Sec. 20. Official language. The official language of the State of Illinois is English.
- "Median Annual Household Income". The Henry J. Kaiser Family Foundation. Retrieved December 9, 2016.
- "Charles". NGS data sheet. U.S. National Geodetic Survey. Retrieved October 20, 2011.
- "Elevations and Distances in the United States". United States Geological Survey. 2001. Archived from the original on November 2, 2011. Retrieved October 21, 2011.
- Elevation adjusted to North American Vertical Datum of 1988.
- Ohlemacher, Stephen (May 17, 2007). "Analysis ranks Illinois most average state". Carbondale, Illinois: The Southern Illinoisan. Associated Press. Retrieved April 10, 2009.
- "Origin of State Names". www.infoplease.com. Retrieved 2017-01-11.
- [dead link]
- "Jazz". Encyclopedia of Chicago. Retrieved May 19, 2012.
- "Blues". Encyclopedia of Chicago. Retrieved May 19, 2012.
- "The History of Illinois License Plates". Cyberdriveillinois.com. Retrieved February 15, 2012.
- "Slogan". Museum.state.il.us. Retrieved February 7, 2011.
- [dead link]
- Hodge, Frederick Webb (1911). Handbook of American Indians north of Mexico, Volume 1. Smithsonian Institution, Bureau of American Ethnology. p. 597. OCLC 26478613.
- Stewart, George R. (1967) . Names on the Land: A Historical Account of Place-Naming in the United States (Sentry (3rd) ed.). Houghton Mifflin.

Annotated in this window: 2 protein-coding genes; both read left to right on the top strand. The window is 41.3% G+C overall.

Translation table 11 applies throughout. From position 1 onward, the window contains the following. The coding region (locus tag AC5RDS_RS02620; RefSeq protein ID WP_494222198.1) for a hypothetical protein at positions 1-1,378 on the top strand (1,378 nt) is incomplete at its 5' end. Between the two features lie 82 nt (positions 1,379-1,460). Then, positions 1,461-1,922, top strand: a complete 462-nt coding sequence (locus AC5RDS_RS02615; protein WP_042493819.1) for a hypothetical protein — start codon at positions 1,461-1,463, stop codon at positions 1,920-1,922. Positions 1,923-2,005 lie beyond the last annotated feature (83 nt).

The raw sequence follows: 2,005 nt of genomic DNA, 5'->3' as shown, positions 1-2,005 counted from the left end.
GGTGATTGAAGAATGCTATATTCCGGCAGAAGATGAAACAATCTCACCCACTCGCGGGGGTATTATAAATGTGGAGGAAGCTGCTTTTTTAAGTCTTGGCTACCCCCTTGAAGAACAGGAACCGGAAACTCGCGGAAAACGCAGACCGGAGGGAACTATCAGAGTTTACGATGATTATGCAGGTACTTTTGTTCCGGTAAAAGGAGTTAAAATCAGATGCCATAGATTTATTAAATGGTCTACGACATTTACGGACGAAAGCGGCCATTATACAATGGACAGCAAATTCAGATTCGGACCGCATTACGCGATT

- "Illinois Symbols". State of Illinois. Archived from the original on April 15, 2006. Retrieved April 20, 2006.
- Callary, Edward (2008). Place Names of Illinois. University of Illinois Press. p. 169. ISBN 978-0-252-03356-8.
- Costa, David J. (January 2007). "Three American Placenames: Illinois" (PDF). Society for the Study of the Indigenous Languages of the Americas Newsletter. 25 (4): 9–12. ISSN 1046-4476. Retrieved May 29, 2011.
- Timothy R., Pauketat (2009). Cahokia : Ancient Americas Great City on the Mississippi. Viking Press. pp. 23–34. ISBN 978-0-670-02090-4.
Pg 23 "Cahokia was so large-covering three to five square miles-that archaeologists have yet to probe many portions of it. Its centerpiece was an open fifty-acre Grand Plaza, surrounded by packed-clay pyramids. The size of thirty-five football fields, the Grand Plaza was at the time the biggest public space ever conceived and executed north of Mexico."...Pg 34 "a flat public square 1,600-plus feet in length and 900-plus feet in width